There was instead a definite “family feeling” and a strong sense of the dignity and the solemnity of the occasion. That feeling overlaid all of the others – the excitement of the crowd at the sheer number of committed people, the grief for the lives lost, the determination to be heard by our legislators and politicians, the anger at the way life is disregarded and discounted, the chagrin at the way pro-life is misrepresented by those in the media and at their penchant for promoting and publicizing death.
A huge vote of thanks and appreciation is owing to Brennan Masterson, the chief co-coordinator of all of the Ontario groups. Recognition is also due to Metro Toronto Police who performed cheerfully and professionally under conditions made unexpectedly arduous by the huge crowd
Speakers at the rally prior to the march included Laura McArthur, President of Toronto Right to Life, Bishop Pearce Lacey, auxiliary bishop of the Roman Catholic Archdiocese, and Chuck Roche, who has been active with the pro-life movement in Ashburn, Ontario since 1968.
Following the national anthem, led by Nihal Fonseka, the rally was opened by a prayer offered by Rev. Howard McPhee of the Christian Action Council, a Protestant pro-life group. After thanking God for His creation, and for making man in His image, Rev. McPhee continued, “Almighty Creator, we are disturbed by the fact that, in recent years, the unborn have lost their status of being in Your image. We pray that you establish justice on their behalf, that you protect the unborn that they might have the status and the privileges other citizens have. We pray, Almighty Creator, that this rally might spark concern for the unborn, that it might rouse those in power to come to the defense of the unborn,”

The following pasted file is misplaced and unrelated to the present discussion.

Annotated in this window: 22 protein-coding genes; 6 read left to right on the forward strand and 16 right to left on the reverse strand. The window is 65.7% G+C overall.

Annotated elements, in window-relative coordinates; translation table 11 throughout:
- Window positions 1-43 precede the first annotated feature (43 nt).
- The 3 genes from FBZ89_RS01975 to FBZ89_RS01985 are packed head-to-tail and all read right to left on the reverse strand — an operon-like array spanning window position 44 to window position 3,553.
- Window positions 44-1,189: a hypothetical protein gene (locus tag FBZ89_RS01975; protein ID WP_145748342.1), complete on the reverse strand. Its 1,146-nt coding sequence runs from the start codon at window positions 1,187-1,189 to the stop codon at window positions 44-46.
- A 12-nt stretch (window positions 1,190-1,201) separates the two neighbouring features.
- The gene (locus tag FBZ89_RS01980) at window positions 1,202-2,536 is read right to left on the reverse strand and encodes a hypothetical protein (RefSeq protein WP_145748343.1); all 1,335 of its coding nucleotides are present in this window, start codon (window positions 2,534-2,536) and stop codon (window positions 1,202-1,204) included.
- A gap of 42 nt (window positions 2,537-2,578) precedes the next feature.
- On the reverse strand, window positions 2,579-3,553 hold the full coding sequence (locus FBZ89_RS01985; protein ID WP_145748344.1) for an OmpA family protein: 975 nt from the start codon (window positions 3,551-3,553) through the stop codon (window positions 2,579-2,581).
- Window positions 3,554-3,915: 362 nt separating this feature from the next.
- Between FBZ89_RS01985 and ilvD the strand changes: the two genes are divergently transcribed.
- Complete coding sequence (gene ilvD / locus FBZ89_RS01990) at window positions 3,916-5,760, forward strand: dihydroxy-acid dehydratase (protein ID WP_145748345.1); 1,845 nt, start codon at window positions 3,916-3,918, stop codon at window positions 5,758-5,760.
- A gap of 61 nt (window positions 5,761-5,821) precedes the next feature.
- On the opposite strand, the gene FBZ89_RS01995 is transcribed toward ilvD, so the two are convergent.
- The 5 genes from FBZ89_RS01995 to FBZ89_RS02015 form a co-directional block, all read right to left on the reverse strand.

Bishop Lacey read a message from Cardinal G. Emmett Carter, Archbishop to Toronto. It read, in part, “the unborn child is the most defenseless of all human beings. We have a clear determination not to desert them to those who would terminate life. We are all united in this concern; and we call upon those in authority to enforce the law to protect all persons.”
Bishop Lacey added, citing the Ontario Bishops’ statement In Defense of Human Life, which he co-authored, “A society which tolerates the killing of the unborn humans…promotes progressive in sensitivity to human life. What becomes of the disadvantaged, the unwanted in such a society? If humans cannot be protected before birth, can they be protected after birth?